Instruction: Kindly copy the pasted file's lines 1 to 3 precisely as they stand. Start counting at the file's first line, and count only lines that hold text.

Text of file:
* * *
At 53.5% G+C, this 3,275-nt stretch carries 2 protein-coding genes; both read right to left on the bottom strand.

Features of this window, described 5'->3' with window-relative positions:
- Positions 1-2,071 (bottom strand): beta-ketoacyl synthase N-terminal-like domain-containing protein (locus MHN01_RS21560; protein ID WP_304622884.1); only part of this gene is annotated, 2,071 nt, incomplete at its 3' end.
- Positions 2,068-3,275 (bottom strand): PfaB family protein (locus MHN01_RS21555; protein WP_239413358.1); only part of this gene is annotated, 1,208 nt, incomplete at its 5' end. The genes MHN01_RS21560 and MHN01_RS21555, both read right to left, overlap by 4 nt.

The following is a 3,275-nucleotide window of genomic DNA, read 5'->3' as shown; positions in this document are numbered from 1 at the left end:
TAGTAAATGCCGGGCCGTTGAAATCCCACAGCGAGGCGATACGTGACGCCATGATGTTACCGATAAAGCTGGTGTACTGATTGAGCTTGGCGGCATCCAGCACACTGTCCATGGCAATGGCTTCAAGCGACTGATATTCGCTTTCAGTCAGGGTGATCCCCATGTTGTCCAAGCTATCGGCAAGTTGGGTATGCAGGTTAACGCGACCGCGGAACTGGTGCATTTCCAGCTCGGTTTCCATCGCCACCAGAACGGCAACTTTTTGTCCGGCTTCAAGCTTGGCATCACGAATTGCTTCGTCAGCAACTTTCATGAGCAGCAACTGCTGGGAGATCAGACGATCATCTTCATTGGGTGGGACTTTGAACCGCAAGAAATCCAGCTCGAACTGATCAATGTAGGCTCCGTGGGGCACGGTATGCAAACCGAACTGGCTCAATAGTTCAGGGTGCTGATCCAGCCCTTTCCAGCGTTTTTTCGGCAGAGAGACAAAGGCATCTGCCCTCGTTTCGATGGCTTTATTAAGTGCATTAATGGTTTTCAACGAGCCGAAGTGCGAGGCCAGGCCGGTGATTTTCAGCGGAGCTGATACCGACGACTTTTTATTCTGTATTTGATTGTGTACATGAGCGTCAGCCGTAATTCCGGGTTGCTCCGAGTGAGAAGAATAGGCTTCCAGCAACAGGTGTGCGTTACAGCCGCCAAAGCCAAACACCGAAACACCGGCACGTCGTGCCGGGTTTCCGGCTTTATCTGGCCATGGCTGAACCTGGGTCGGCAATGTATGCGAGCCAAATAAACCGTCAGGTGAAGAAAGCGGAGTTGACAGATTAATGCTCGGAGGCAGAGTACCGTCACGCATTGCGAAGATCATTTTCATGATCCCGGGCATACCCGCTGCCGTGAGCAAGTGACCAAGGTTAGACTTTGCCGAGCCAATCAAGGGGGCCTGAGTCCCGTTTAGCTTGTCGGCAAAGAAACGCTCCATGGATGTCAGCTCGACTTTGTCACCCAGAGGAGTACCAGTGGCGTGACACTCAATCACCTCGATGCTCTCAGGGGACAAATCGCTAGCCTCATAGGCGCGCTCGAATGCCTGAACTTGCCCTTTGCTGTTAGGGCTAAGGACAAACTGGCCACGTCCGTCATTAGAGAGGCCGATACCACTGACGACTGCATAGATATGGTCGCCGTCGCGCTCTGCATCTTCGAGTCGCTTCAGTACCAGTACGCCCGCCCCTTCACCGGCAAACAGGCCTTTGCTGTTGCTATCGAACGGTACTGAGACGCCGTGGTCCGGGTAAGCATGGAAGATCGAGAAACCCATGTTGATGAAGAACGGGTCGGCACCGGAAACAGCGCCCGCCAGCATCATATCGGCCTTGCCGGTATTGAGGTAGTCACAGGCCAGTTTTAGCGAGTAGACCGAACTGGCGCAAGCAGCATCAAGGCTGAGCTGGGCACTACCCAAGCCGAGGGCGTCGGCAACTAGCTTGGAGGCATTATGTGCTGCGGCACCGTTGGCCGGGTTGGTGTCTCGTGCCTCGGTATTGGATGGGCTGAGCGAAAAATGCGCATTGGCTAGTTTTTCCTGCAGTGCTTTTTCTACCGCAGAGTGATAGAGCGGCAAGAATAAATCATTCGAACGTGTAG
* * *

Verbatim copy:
At 53.5% G+C, this 3,275-nt stretch carries 2 protein-coding genes; both read right to left on the bottom strand.

Features of this window, described 5'->3' with window-relative positions:
- Positions 1-2,071 (bottom strand): beta-ketoacyl synthase N-terminal-like domain-containing protein (locus MHN01_RS21560; protein ID WP_304622884.1); only part of this gene is annotated, 2,071 nt, incomplete at its 3' end.